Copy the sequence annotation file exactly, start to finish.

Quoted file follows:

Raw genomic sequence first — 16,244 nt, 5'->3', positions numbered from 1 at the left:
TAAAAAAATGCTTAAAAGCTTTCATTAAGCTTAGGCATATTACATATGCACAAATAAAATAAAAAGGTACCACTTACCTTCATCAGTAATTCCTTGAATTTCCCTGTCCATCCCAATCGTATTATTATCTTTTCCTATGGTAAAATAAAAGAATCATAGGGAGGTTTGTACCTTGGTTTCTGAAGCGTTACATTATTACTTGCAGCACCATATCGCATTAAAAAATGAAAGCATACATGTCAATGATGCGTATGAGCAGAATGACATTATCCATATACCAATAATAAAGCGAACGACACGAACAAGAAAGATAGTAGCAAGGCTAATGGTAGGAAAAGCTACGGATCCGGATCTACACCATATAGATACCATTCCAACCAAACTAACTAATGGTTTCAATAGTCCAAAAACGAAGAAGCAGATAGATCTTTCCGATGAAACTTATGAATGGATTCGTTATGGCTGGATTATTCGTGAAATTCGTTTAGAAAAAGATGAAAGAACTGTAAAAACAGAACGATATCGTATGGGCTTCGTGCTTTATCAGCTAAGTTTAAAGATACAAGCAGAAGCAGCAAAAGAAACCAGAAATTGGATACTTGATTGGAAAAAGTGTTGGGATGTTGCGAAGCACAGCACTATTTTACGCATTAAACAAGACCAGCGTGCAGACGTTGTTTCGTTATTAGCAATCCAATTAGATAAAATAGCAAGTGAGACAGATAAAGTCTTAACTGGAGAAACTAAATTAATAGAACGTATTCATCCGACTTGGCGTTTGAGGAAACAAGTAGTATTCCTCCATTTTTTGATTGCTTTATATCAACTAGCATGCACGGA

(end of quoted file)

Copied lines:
Raw genomic sequence first — 16,244 nt, 5'->3', positions numbered from 1 at the left:
TAAAAAAATGCTTAAAAGCTTTCATTAAGCTTAGGCATATTACATATGCACAAATAAAATAAAAAGGTACCACTTACCTTCATCAGTAATTCCTTGAATTTCCCTGTCCATCCCAATCGTATTATTATCTTTTCCTATGGTAAAATAAAAGAATCATAGGGAGGTTTGTACCTTGGTTTCTGAAGCGTTACATTATTACTTGCAGCACCATATCGCATTAAAAAATGAAAGCATACATGTCAATGATGCGTATGAGCAGAATGACATTATCCATATACCAATAATAAAGCGAACGACACGAACAAGAAAGATAGTAGCAAGGCTAATGGTAGGAAAAGCTACGGATCCGGATCTACACCATATAGATACCATTCCAACCAAACTAACTAATGGTTTCAATAGTCCAAAAACGAAGAAGCAGATAGATCTTTCCGATGAAACTTATGAATGGATTCGTTATGGCTGGATTATTCGTGAAATTCGTTTAGAAAAAGATGAAAGAACTGTAAAAACAGAACGATATCGTATGGGCTTCGTGCTTTATCAGCTAAGTTTAAAGATACAAGCAGAAGCAGCAAAAGAAACCAGAAATTGGATACTTGATTGGAAAAAGTGTTGGGATGTTGCGAAGCACAGCACTATTTTACGCATTAAACAAGACCAGCGTGCAGACGTTGTTTCGTTATTAGCAATCCAATTAGATAAAATAGCAAGTGAGACAGATAAAGTCTTAACTGGAGAAACTAAATTAATAGAACGTATTCATCCGACTTGGCGTTTGAGGAAACAAGTAGTATTCCTCCATTTTTTGATTGCTTTATATCAACTAGCATGCACGGA